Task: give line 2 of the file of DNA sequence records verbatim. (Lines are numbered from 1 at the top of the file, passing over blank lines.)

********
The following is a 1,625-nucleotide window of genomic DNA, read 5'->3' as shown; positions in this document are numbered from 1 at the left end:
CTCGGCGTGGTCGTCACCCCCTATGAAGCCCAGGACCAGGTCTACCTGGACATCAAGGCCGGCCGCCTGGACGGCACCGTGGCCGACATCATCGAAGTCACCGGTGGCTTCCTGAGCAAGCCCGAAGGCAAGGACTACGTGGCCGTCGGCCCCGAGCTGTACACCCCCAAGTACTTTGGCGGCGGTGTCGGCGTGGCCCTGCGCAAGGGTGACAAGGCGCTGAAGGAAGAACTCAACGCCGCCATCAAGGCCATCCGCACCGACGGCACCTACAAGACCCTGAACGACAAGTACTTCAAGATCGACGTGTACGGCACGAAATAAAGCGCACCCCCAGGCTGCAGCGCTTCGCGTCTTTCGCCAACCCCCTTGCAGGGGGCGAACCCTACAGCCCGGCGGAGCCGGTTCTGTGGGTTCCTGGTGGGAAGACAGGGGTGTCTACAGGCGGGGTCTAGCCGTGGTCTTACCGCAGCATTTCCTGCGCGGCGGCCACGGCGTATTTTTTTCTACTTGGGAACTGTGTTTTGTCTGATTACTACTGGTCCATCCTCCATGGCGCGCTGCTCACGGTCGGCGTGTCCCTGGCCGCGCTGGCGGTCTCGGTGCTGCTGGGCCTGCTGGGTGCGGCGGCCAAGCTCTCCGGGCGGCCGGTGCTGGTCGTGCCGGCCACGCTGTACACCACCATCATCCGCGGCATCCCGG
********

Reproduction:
CTCGGCGTGGTCGTCACCCCCTATGAAGCCCAGGACCAGGTCTACCTGGACATCAAGGCCGGCCGCCTGGACGGCACCGTGGCCGACATCATCGAAGTCACCGGTGGCTTCCTGAGCAAGCCCGAAGGCAAGGACTACGTGGCCGTCGGCCCCGAGCTGTACACCCCCAAGTACTTTGGCGGCGGTGTCGGCGTGGCCCTGCGCAAGGGTGACAAGGCGCTGAAGGAAGAACTCAACGCCGCCATCAAGGCCATCCGCACCGACGGCACCTACAAGACCCTGAACGACAAGTACTTCAAGATCGACGTGTACGGCACGAAATAAAGCGCACCCCCAGGCTGCAGCGCTTCGCGTCTTTCGCCAACCCCCTTGCAGGGGGCGAACCCTACAGCCCGGCGGAGCCGGTTCTGTGGGTTCCTGGTGGGAAGACAGGGGTGTCTACAGGCGGGGTCTAGCCGTGGTCTTACCGCAGCATTTCCTGCGCGGCGGCCACGGCGTATTTTTTTCTACTTGGGAACTGTGTTTTGTCTGATTACTACTGGTCCATCCTCCATGGCGCGCTGCTCACGGTCGGCGTGTCCCTGGCCGCGCTGGCGGTCTCGGTGCTGCTGGGCCTGCTGGGTGCGGCGGCCAAGCTCTCCGGGCGGCCGGTGCTGGTCGTGCCGGCCACGCTGTACACCACCATCATCCGCGGCATCCCGG